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4 Strange Things About The Netherlands That I Have Yet To Grasp

You might want to keep these in mind before visiting the country

By Chau TrieuPublished 2 years ago 3 min read
4 Strange Things About The Netherlands That I Have Yet To Grasp
Photo by Azhar J on Unsplash

Three years living in The Netherlands taught me to get used to the Dutch directness, not buying an umbrella because that's throwing your money out the window, and having to buy a kid's bike since the Dutch are ridiculously tall.

But some mysteries still haunt me.

Not owning a curtain

My Dutch neighbor once said: "You'll go bankrupt if you try to open a curtain store in The Netherlands."

It is weird how people in this country do not shy away from exhibiting their private space. It doesn't mean you can stare into someone's place for as long as you like, but surely you'll be able to see both the house's exterior and interior walking down a street.

A common explanation is that due to their Calvinistic roots, the Dutch believe allowing strangers a full view of their room shows that they have nothing to hide.

But I find this a bit hard to believe. Since the Dutch don't really mind other people's opinions, why would they care if strangers think they have something to hide?

At least that was the mindset I carried when I bought a $300 curtain for my huge living room window.

Steep stairs

When I first moved to The Netherlands, I carried with me two 23kg suitcases.

It was already a challenge to wheel them from the train station to my place. The steep stairs, or what many people refer to as the death trap (no seriously, trap in Dutch means stairs), did not make it easier.

Photo by Cybil Ransom on Flickr

They were like treacherous steep ladders with teeny-tiny stairs that do not allow a full footstep. I'm telling you, stepping up and down these traps is like performing. You have to swivel and sway and maneuver in awkward positions.

Now imagine carrying two big pieces of luggage up the staircase.

That's a cultural lesson right on your first day.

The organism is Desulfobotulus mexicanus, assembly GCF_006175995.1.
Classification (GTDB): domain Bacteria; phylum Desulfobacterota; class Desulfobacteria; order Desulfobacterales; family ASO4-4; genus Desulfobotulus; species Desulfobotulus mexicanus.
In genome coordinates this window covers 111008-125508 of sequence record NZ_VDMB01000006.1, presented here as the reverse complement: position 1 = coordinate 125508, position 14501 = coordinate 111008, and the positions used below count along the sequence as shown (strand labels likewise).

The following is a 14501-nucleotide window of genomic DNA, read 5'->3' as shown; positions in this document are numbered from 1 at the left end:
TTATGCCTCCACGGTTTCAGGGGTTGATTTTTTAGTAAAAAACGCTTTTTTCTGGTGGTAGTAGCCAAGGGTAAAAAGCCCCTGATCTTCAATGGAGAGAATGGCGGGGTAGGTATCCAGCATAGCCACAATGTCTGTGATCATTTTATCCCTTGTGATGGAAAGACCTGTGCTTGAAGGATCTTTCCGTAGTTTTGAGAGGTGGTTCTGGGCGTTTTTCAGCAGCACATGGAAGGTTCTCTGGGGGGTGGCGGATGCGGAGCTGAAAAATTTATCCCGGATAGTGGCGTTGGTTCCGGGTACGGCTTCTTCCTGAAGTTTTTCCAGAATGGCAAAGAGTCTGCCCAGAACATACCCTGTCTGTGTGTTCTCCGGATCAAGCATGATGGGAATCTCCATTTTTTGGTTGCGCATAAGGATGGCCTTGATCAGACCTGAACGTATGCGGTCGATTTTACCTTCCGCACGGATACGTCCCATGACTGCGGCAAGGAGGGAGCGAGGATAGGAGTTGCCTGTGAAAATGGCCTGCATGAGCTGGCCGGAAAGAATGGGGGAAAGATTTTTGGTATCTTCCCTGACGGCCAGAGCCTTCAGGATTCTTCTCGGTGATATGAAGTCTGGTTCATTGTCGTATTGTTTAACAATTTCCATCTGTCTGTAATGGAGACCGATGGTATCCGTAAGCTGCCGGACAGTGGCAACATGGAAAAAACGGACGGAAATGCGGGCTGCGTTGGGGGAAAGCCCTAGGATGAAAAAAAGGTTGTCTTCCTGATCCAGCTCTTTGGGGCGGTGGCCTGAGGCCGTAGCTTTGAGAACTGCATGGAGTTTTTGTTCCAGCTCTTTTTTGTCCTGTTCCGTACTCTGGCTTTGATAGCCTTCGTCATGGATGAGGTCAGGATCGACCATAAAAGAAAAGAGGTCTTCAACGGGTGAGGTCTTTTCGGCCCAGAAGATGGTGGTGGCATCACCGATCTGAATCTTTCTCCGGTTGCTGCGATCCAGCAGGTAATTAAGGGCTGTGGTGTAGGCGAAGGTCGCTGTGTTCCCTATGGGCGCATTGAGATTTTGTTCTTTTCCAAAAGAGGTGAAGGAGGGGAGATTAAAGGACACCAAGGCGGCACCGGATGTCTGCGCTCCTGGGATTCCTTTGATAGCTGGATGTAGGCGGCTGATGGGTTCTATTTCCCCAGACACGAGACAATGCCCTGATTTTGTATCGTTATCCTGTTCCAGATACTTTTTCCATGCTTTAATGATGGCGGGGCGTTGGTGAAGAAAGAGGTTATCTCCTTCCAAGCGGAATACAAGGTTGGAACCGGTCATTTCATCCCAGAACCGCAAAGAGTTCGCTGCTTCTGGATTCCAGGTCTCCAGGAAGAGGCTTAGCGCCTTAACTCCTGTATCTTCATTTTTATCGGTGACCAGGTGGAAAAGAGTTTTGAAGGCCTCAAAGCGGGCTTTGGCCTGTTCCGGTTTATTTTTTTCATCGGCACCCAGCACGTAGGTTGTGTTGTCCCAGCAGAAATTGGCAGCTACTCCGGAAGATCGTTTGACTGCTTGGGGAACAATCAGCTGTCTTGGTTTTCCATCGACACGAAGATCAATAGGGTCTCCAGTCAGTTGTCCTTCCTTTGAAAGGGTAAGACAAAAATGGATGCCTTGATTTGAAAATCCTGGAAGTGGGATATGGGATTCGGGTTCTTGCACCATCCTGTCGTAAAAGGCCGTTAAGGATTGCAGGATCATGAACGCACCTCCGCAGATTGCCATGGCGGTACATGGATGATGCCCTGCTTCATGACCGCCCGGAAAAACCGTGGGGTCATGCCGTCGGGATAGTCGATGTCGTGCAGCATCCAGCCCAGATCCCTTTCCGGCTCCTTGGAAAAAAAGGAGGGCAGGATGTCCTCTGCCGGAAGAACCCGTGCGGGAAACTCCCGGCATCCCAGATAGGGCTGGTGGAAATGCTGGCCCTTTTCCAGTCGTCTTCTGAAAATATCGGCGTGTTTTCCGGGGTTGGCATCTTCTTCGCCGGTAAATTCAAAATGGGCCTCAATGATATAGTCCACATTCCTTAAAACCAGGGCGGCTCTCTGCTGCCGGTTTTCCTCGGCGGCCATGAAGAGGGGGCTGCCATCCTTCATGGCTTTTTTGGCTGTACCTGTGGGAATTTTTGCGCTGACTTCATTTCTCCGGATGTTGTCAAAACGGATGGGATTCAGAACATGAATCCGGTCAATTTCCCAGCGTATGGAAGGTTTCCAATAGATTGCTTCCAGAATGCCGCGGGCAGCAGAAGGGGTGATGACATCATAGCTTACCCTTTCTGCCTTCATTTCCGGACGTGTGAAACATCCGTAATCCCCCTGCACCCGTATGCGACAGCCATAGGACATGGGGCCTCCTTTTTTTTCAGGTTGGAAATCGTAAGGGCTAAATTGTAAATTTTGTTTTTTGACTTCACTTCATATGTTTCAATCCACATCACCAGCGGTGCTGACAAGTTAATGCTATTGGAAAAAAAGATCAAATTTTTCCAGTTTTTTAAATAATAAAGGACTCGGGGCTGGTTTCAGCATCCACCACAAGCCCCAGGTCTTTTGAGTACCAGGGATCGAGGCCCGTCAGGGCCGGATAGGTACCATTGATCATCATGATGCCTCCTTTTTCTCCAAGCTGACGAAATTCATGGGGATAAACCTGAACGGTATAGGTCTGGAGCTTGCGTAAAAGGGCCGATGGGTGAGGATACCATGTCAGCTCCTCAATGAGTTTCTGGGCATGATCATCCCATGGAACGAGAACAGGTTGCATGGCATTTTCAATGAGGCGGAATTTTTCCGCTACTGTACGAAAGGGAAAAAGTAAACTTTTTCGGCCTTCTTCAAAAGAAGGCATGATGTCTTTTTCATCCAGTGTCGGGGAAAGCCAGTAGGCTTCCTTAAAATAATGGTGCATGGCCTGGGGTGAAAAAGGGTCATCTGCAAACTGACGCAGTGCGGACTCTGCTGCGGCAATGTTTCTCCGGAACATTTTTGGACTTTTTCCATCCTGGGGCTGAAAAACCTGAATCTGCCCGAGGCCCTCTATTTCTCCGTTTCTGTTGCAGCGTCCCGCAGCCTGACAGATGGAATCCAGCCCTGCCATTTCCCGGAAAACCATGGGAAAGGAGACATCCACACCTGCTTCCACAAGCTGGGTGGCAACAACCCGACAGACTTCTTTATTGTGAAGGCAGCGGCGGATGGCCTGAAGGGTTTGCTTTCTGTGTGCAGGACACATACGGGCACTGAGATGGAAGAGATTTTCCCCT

Tiny sinks in the toilet with ice-cold water

Photo by StitchedInColor

I have just one question: Why?

What could possibly be the purpose of a tiny sink with a lonely tap that can only provide glaciers?

"For you to wash your hands, obviously. It's not that big a deal!" you might think.

But my friends, it is a big deal because the temperature in The Netherlands is usually low.

2020 was recorded as the hottest year in The Netherlands and even then, the temperature ranged from 26 to 31 degrees Celsius, which was bearable for someone coming from a tropical country like me.

What was unbearable was the ice-cold water on 15°C mornings.

On the flip side, I never had to spend money on coffee.

Trying to blow themselves up before the New Year

Some people see it as an act of celebration. For me, it's like living in a war zone.

From December 28 to January 1, you'll hear groups of people going around setting off fireworks, laughing and screaming. Once a group leaves, another one comes along. The firecracker show is endless.

Good luck with trying to get some sleep!

This was strange to me because, in Vietnam, citizens aren't allowed to buy fireworks for individual use. What's even more strange was how unbothered people were with this. Or even if they were annoyed, they would brush it off because it's tradition.

Except for my first year, I always booked a flight somewhere else and celebrate New Year there. I'd like to welcome the new year with no chaos and deafness, thank you.

The Netherlands certainly has some unique quirks that contribute to its character. If you ask me, these strange things about the country make me miss it more.

And to be completely honest, I do hope the next time you visit The Netherlands, you'll get to experience these weird things too. It'll make your trip much more memorable.


About the Creator

Chau Trieu

Trying to create daily...

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